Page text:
A report released by the Australian Bureau of Statistics this week points to a growing trend to single occupant housing. Within the next 25 years, says the report, households are expected to balloon to 4.3 million. Of these increased number of households, full 65 per cent (2,795,000) are expected to house single occupants.

This number will contribute to an expected total of 3.4 million people living on their own by 2040. Most of these residents are expected to be aging residents, those who have either lost their partner or have remained single occupants throughout their lives.

It was estimated that in 2011 54 per cent of Australian women chose to live alone. This number is expected to grow along with the population. By 2036 estimates have the number of women living on their own at between 52 and 57 per cent of the female population.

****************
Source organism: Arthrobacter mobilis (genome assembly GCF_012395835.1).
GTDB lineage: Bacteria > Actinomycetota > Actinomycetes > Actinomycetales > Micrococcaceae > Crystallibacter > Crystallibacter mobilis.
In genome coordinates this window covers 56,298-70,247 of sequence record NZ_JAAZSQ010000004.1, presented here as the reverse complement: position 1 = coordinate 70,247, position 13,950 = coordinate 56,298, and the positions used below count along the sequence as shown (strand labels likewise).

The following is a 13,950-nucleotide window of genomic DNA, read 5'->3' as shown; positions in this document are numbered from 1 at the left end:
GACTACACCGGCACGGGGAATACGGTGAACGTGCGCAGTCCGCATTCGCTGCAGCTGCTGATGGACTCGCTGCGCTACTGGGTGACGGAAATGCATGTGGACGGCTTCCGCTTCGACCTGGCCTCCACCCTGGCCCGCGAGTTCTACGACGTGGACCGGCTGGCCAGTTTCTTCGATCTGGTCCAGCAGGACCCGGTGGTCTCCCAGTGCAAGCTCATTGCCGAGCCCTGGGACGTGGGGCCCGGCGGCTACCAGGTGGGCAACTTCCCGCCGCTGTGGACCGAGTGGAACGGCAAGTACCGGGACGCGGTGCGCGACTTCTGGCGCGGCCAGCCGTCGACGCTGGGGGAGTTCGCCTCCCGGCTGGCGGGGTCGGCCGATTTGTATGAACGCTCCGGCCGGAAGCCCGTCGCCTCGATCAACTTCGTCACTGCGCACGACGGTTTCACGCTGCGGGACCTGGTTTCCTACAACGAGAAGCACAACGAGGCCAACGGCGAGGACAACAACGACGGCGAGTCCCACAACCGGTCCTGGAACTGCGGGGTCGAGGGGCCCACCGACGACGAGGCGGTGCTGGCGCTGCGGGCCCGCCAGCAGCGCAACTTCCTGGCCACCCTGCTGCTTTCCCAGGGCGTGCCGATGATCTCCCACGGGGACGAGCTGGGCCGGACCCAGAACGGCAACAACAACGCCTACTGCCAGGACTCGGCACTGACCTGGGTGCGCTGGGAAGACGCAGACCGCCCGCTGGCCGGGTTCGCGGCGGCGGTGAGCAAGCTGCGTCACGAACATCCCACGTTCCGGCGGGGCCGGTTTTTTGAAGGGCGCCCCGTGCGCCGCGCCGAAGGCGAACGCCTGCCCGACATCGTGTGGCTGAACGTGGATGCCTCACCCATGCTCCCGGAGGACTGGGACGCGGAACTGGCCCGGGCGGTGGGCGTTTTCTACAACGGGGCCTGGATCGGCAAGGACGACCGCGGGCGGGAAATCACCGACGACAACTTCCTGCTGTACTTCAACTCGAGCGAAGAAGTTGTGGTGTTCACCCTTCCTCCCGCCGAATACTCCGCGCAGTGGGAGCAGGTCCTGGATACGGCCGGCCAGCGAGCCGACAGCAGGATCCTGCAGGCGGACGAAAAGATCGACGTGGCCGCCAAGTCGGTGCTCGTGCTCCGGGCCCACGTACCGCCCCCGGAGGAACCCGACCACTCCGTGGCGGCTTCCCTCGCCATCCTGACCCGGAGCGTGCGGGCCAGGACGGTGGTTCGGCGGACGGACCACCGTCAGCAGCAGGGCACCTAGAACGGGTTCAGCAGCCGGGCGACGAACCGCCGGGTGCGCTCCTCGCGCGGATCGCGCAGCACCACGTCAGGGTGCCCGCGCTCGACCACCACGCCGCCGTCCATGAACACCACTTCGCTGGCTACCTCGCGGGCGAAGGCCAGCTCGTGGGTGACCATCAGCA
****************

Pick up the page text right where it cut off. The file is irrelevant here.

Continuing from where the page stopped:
Men, however, are choosing seclusion in even greater numbers.

These two statistics will very likely put even greater pressure on an already out of control housing market.

“Developers,” said Louis Christopher of SQM Research, “here will have a big opportunity to cash in on this ageing trend and build even greater numbers of high-density accommodation to house sole person households.”

By far the majority of people wish to live close to large cities, so affordability becomes a real issue.

The government wil need to plan very carefully if homeownership is still important to the integrity of Australians and the national debt. For spiraling home prices and single incomes do not mix well.

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